- You have to buy the trims separately
3. GROHE 19457001 Concetto Pressure Balance Valve Trim, Starlight Chrome
If you are looking for something that provides a beautiful finish and an exceptional style, then the Grohe valve is certainly something that you may want to invest in. Nevertheless, just because this valve is fancy, it doesn’t mean that it will not show great strength of character.
Considering that it was made from high-quality brass material, durability will not be an issue with this model. Moreover, its StarLight chrome finish is not only elegant and modern-looking, but it will also protect the valve from rust and corrosion.
The lever handle makes this valve very easy to use. Plus, due to the fact that it has an exposed design, it is very affordable and easy to install. The entire process should not take more than 10 minutes.
- It comes with its own handle
- You may easily mount it on the wall
- Its body construction is long-lasting
- It does not have its own thermal control
4. Pfister 0X8310A OX8 Series Tub/Shower Rough Valve
This one is a high-end model from Pfister, and it is also one that is appreciated by numerous homeowners. It is particularly suitable if you have more than one fixture that you want to supply with water – such as a bathtub, a shower, a jet massager, and so on.
The metal from which it was made is very durable and is expected to last for a fairly long time. Moreover, it features a brass finish that not only makes it look fancier but also ensures its durability. It’s the kind of valve that will last for years to come.
This model is a good investment in the long run that will definitely save you money. Featuring a lifetime “Pforever” warranty, you receive coverage for both its functionality and its finish.
- It can connect a variety of fixtures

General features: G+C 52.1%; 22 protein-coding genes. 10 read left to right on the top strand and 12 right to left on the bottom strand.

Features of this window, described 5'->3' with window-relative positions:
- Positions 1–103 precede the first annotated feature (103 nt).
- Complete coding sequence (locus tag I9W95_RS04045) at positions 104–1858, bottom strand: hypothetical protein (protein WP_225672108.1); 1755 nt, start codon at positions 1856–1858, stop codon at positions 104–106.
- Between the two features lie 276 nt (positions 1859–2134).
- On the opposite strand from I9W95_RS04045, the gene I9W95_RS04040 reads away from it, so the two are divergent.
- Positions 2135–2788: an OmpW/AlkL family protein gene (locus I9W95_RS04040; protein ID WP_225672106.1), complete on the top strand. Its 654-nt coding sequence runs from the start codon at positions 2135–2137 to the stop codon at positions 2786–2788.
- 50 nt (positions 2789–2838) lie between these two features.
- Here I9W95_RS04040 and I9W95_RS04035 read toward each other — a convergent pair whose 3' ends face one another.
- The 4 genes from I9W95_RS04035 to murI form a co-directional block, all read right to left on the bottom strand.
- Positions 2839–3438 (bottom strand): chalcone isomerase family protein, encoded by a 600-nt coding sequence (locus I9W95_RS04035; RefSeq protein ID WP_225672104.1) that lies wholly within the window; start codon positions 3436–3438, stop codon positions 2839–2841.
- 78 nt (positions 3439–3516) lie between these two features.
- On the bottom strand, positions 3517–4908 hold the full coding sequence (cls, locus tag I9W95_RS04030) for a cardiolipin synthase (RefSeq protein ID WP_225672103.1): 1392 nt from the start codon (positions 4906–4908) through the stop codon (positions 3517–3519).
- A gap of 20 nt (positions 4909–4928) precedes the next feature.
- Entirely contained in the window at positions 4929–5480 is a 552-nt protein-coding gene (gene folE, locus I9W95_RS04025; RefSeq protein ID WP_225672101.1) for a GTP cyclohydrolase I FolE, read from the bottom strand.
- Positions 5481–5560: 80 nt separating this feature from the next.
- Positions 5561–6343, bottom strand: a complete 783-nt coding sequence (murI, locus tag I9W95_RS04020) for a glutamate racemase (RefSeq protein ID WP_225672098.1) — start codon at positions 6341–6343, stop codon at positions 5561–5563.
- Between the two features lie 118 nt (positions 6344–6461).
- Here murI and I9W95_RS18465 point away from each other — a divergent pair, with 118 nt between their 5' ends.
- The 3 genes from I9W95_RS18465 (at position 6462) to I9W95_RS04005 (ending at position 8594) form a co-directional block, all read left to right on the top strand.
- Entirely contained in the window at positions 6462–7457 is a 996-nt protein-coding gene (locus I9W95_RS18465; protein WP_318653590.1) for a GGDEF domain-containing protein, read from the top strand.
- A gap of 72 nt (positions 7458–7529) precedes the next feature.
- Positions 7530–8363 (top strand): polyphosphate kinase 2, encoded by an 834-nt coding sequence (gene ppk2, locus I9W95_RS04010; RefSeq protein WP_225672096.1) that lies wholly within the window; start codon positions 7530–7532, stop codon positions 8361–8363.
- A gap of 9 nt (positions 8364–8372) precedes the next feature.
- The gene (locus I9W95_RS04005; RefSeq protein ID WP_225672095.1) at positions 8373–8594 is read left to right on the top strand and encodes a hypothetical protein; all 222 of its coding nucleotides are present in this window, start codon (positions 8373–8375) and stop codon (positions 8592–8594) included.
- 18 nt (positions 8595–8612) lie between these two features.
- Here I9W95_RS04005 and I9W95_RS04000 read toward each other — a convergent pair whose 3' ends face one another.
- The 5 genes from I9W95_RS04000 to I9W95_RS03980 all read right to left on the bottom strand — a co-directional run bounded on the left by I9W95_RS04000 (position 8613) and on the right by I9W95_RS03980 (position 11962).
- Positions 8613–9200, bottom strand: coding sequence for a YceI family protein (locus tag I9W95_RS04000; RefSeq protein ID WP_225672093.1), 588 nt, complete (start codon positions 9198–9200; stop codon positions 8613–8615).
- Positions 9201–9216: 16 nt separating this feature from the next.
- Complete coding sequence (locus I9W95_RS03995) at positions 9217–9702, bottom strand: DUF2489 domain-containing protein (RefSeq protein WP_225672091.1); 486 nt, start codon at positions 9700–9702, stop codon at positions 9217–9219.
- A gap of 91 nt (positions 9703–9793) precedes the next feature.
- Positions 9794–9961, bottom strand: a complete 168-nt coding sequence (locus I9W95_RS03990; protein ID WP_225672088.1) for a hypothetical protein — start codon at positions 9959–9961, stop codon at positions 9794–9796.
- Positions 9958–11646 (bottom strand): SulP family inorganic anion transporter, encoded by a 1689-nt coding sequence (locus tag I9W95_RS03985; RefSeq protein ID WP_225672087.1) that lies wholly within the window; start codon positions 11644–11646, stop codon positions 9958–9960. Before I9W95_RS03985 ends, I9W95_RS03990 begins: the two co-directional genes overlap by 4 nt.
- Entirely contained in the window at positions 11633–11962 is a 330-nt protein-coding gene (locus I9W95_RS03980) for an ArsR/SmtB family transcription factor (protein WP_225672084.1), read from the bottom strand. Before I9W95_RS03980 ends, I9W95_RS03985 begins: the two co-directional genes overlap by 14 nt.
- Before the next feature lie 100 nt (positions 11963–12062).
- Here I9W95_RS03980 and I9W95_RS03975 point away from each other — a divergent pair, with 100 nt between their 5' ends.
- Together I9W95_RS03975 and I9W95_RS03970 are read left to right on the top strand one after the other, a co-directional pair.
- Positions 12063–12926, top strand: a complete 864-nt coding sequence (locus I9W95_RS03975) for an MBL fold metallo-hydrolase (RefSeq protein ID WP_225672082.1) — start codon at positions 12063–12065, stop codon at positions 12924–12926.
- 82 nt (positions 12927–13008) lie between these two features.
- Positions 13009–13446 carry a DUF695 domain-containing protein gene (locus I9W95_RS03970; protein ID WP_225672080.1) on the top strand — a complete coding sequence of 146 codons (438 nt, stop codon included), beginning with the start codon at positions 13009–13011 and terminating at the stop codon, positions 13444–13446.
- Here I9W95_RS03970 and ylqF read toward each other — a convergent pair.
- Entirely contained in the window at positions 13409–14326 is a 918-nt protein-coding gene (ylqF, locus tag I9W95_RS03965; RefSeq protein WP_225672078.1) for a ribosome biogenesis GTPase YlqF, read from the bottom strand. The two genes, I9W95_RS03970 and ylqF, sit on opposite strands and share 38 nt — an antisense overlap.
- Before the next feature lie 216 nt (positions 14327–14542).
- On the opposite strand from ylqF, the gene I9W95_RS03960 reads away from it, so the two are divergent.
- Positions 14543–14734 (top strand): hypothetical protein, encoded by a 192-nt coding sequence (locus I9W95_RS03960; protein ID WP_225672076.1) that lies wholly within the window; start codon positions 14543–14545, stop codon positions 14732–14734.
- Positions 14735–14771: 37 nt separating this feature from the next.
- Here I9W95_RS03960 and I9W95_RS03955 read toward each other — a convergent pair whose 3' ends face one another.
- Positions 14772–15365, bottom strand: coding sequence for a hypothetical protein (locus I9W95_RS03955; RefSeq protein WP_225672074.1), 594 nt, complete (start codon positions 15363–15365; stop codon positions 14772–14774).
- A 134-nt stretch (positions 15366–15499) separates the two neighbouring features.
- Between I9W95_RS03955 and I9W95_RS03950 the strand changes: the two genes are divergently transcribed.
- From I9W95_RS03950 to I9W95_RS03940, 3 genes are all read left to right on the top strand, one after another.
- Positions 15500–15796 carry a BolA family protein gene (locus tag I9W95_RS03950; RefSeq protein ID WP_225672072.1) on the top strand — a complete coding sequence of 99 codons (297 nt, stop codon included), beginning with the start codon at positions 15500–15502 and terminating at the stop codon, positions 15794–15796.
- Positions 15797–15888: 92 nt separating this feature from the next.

- It is made from a high-quality material
- Lifetime warranty is convenient
- Not very easy to install
5. KES Bathroom Single Handle Mixing Valve Body and Trim Round
Those of you looking for a fashionable mixing shower valve that makes it easy for you to set your temperature might want to give this one a try. With its exposed design, this one is not only very easy to install but will also provide a nice accent to your bathroom.
The chrome finish that this valve has received is rust-proof. With trivial maintenance, it should be able to last you in the long run – resisting all kinds of daily corrosion and scratching.
Plus, since it was made from high-quality brass, its longevity is also ensured. The chances are that it will take years until you have to replace the shower valve with the new one. However, you need to provide it the proper maintenance.
- It is easy to install
- Elegant rust-proof finish
- Durable brass construction
- It can leak if not assembled correctly
- It doesn’t come with any mounting hardware
6. Moen 2580 Posi-Temp Brass Pressure Balancing Shower Valve
If you need something efficient yet simple, you might want to go for the Posi-Temp from Moen. Featuring superior pressure balancing properties, along with a smooth temperature regulating system, you can get the shower that you want in a relatively short time.
This model was made from durable brass material. It may have no finish, but considering the quality of the material, it is certain to resist for quite a long time. Plus, you have several color options to choose from.
This valve is highly versatile and simple to install on any kind of plumbing system – without requiring any updates. Even if you are not a plumber, it should be very easy for you to install this piece.
- Very easy to install, even if you are no plumber
- Very versatile, fit for modern bathrooms
- Durable material that is meant to last
- It may not be compatible with every shower fixture
7. KOHLER K-302-K-NA Ceramic Wall-Mount Two-Handle Valve System
This is the kind of valve that does all the “behind the scenes” work. Made from brass, this model is highly durable and will certainly prove to be a worthwhile investment in the long run. Plus, it doesn’t have any plastic parts. It’s all-ceramic, with some extra bits of brass.
The valve was ergonomically shaped so that you may easily turn it. This way, you may reach the perfect temperature quickly – without worrying about the pressure or the temperature being the wrong one.
The valve itself is resistant to debris and buildups caused by hard water. This makes it easy to maintain, only requiring the occasional vinegar soak. However, it features a special design – which means that you might need a plumber.
- It is made from very durable, rust-proof material
- Very easy to control the water pressure and temperature with it
- Resistant to debris and buildups
- The valve trim is sold separately
What Do Shower Valves Actually Do?